Users’ Acceptance and Use of Moodle: The Community Influence

Users’ Acceptance and Use of Moodle: The Community Influence

Hoda Baytiyeh (Department of Education, American University of Beirut, Beirut, Lebanon)
DOI: 10.4018/ijicte.2013100103
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Abstract

The open source course management system Moodle, which a great number of organizations worldwide have adopted, is designed to help instructors deliver course materials to their students from a social constructivist perspective. The aim of this research is evaluate the acceptance and use of Moodle as an open source application from the viewpoint of both professors and students at the American University of Beirut. The theoretical framework for this study is drawn from the Unified Theory of Acceptance and Use of Technology (UTAUT) to investigate user intentions toward Moodle. The participants were 189 professors and 1,867 students who completed an online survey, evaluating a set of 30 items on a scale of five that reflected the UTAUT constructs applied to Moodle. An exploratory factor analysis was employed and generated five factors: community influence, satisfaction, service quality, learnability and technical quality. Repeated measures ANOVA showed community influence as the highest rated by participants, followed by satisfaction, service quality, learnability and technical quality. Also, two open-ended questions were included to solicit comments from users about various features that should be integrated into this free open source application.
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Introduction

Information technology has become a vital component of professors’ and students’ lives in academic institutions. In today’s electronic society, using computer applications is no longer a choice, but a necessity. However, with the abundance and variety of applications, it is not easy for academic institutions to determine what applications to adopt on campus such as a primary operating system, an Internet browser, or an office suite. Some institutions may decide to implement proprietary software and choose between Windows and Mac as the operating system, Internet Explorer or Safari as the Internet browser and Microsoft Office as the office suite. Other institutions might choose to implement Free Open Source Software (FOSS) such as Unix/Linux, Firefox or OpenOffice.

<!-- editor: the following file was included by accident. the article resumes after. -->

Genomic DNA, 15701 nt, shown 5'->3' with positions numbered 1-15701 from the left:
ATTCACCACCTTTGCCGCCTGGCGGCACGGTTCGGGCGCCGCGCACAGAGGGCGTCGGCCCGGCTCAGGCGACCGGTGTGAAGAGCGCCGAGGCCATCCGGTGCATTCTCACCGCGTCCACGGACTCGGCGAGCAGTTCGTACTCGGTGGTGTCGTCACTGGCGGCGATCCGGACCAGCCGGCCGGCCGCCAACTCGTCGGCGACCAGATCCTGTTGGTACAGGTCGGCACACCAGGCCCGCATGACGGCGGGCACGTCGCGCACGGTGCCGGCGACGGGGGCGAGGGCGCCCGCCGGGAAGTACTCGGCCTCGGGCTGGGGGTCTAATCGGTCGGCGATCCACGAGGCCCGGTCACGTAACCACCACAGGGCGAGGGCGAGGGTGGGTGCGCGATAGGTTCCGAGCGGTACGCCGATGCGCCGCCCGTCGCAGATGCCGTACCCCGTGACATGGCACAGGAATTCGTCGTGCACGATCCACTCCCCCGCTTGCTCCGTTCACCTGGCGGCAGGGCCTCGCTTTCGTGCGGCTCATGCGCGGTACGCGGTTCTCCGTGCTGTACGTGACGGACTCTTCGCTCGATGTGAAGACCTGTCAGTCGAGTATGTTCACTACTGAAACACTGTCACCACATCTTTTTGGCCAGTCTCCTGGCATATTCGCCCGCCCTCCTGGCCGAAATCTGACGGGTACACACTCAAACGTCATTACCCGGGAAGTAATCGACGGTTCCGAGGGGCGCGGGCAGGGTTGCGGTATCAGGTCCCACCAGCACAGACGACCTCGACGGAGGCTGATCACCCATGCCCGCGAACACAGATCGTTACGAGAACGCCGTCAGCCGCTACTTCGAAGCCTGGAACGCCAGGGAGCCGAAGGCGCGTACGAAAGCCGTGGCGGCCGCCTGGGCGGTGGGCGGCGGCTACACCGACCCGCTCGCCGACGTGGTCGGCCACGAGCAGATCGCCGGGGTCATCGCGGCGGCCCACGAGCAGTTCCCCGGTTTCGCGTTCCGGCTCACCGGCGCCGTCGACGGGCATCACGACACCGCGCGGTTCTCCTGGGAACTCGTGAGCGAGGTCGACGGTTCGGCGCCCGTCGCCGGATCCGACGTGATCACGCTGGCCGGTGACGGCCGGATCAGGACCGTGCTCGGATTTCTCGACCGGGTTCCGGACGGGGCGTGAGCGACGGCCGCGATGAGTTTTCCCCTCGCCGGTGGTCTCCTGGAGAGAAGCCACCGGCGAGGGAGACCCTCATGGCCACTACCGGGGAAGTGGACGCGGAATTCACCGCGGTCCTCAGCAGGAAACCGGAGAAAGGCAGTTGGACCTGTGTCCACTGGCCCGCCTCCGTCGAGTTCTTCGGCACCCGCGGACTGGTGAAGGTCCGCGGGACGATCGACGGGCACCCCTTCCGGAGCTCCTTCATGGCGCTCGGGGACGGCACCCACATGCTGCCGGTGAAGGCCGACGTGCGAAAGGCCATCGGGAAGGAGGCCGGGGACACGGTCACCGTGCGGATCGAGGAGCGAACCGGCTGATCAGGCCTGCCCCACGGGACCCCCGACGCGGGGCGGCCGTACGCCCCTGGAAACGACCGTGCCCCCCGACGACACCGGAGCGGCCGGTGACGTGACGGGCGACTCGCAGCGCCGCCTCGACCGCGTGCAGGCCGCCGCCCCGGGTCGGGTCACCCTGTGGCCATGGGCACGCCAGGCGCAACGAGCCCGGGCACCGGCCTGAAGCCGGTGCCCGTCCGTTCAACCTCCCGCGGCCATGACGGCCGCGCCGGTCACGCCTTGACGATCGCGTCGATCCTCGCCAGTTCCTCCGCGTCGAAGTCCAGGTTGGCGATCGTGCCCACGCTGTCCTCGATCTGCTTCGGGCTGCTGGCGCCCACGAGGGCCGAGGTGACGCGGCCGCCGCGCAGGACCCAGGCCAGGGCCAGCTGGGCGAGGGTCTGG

In addition, other essential applications are expected to be implemented on campus for academic use such as a Course Management System (CMS). In this regard, an academic institution can choose among several competing CMSs from both proprietary manufacturers and open source projects. CMS is a software application that provides specific features to assist professors in delivering learning materials to students while meeting pedagogical goals. The primary competitor is the commercial application Blackboard, especially after its acquisition of WebCT, where more than 20% of higher education institutions in the United States use it as their official CMS (O'Hara, 2005).

Among CMS products, Free Open Source Software (FOSS) are widely used because they can be obtained free of charge. These applications can also be configured to run on most operating systems. Open source software are developed by contributors worldwide, driven mostly by altruistic values (Baytiyeh & Pfaffman, 2010a). FOSS developers’ aspirations are to ensure that education is available to everyone, regardless of financial ability, and provide the applications necessary for people to gain the life-long skills they need to succeed (Baytiyeh & Pfaffman, 2010b).

Moodle, the most popular free open source CMS, was developed from a social constructivist perspective by Martin Dougmias in Australia (Dougmias & Taylor, 2003). This free application provides instructors with useful features such as the ability to embed resources, activities that are centred on a topic of study and a variety of modes of operation. As such, in December 2006, the University of California at Los Angeles (UCLA) announced that they would converge on Moodle as the single open source platform for its learning environment (UCLA, 2006).

The main advantage of integrating FOSS such as Moodle on campus is the discharge of license costs. In addition, system administrators have the ability to modify and customize the product. On the other hand, adopting FOSS can be a challenging procedure because no guaranteed maintenance is offered, whereas with proprietary applications the software manufacturers provide support. In the absence of manufacturers’ support, institutions have to establish a team to maintain the free application. This team should have adequate knowledge to implement, upgrade and sustain the software; therefore, administration and maintenance costs must be considered (Bremer & Bryant, 2005). Still, Blackboard is certainly much more expensive to maintain because it incurs an annual licensing cost.

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